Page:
this is one of the stupidest things you could do, science at C is very different from science in high school, the competition is stiff, the test means are low, the kids are intense, the curriculum is difficult and the rates of attrition ar high, I know of at least 10 kids who came in determined to major in chem or physics or math and switched to econ/philosophy/history etc. If you like the arts and humanities just major in it, and get a good gpa, that will get you into med school. Having a 3.8 in econ is much better than a 3.5 in physics for med school. Some would argue that a 3.8 in econ is easier to come by than a 3.5 with physics. remember, not only do you do badly in science classes (if you aren't passionate and dedicated) but it takes time away from studying you could be doing for those other 4-5 classes. If you want to go to med school, pick the major you will most enjoy and be motivated to study for. Your parents aren't going to be much compensation if you don't get into a decent med school or any med school for that matter [they'll probably be furious].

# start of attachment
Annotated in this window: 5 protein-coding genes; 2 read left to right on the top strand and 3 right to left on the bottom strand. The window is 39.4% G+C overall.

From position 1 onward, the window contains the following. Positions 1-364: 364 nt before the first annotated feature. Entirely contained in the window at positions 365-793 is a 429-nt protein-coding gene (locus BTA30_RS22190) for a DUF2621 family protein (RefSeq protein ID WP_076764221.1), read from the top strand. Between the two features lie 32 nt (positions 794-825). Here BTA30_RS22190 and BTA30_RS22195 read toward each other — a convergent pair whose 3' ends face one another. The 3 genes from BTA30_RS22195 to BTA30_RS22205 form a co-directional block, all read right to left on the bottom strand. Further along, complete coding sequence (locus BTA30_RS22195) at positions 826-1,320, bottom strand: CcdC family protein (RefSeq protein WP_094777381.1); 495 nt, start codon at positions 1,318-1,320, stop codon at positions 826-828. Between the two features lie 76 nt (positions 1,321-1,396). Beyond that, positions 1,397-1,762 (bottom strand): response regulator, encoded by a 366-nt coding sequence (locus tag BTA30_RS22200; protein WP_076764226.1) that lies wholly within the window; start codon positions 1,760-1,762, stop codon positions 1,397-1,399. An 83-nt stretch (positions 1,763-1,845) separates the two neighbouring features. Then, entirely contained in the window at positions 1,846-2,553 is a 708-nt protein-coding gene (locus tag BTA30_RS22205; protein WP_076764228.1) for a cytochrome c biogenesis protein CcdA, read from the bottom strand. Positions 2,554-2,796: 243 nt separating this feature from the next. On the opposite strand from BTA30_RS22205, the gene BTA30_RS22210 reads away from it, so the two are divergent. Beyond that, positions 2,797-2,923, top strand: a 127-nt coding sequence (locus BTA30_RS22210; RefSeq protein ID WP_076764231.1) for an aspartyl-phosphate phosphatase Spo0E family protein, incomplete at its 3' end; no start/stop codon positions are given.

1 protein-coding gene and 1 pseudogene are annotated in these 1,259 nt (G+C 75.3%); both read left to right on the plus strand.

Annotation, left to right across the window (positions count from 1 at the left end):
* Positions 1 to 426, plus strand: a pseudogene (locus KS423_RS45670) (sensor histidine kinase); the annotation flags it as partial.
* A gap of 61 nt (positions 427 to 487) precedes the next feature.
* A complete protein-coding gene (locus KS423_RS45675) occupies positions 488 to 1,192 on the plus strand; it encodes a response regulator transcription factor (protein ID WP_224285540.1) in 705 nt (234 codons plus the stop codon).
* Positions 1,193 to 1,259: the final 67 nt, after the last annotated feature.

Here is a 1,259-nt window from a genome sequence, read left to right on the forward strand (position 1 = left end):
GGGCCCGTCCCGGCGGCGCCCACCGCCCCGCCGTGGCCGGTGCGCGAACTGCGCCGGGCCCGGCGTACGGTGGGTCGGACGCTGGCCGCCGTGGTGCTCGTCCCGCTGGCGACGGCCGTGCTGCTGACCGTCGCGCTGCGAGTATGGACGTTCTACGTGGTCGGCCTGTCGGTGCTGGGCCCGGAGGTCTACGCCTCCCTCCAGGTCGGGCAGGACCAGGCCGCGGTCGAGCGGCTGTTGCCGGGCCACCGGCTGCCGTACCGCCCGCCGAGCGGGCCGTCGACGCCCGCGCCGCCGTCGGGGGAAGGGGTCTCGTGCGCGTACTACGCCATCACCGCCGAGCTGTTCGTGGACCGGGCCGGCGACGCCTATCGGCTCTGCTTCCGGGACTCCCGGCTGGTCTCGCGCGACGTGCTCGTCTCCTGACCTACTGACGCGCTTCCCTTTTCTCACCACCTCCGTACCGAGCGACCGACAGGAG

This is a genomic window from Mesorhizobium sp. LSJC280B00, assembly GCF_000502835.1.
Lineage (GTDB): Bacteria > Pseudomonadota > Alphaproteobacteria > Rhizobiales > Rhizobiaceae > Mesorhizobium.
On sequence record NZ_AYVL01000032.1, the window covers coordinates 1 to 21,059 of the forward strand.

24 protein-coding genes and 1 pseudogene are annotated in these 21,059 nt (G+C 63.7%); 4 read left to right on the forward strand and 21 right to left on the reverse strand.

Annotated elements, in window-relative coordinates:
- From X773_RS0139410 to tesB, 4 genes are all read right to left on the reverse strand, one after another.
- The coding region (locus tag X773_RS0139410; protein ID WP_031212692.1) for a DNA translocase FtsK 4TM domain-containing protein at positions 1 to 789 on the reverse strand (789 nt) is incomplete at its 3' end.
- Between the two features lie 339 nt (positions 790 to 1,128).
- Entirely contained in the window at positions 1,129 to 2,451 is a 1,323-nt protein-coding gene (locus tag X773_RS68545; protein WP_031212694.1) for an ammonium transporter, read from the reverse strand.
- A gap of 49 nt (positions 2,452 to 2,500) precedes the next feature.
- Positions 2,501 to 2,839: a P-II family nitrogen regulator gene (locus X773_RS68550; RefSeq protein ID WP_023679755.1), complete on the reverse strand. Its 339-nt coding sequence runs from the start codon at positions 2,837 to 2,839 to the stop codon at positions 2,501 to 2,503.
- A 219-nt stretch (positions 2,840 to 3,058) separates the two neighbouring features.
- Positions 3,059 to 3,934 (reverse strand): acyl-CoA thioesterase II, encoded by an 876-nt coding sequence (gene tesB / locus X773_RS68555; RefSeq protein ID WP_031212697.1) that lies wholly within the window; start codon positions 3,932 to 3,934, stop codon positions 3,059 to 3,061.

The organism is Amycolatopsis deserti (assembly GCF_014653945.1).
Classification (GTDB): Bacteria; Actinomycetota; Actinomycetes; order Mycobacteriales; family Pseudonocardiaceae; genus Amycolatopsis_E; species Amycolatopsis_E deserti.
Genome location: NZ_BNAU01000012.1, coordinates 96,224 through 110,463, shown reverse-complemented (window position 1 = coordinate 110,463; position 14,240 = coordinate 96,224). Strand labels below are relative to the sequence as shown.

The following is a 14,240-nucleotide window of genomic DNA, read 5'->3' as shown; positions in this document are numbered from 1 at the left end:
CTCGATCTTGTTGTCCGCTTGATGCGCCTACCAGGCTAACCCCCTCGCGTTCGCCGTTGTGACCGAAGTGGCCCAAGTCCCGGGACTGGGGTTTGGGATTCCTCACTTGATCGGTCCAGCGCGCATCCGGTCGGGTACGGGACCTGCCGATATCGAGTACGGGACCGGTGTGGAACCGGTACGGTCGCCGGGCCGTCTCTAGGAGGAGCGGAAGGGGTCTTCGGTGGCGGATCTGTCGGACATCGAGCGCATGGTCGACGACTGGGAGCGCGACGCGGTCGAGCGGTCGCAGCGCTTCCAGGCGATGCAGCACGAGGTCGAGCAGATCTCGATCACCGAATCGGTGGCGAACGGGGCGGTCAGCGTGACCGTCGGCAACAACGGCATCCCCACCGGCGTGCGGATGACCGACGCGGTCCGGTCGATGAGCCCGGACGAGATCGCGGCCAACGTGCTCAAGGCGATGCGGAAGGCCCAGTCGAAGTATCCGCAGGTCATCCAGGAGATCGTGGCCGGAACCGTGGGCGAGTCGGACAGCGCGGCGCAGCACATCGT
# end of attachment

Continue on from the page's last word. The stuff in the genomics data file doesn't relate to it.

• EpaminondasEpaminondas Posts: 788User Awaiting Email Confirmation Member
    I do realize the importance of pursuing one's passions, and so on. I've had this discussion with myself and thought if over. So please spare me this piece of wisdom. Thank you.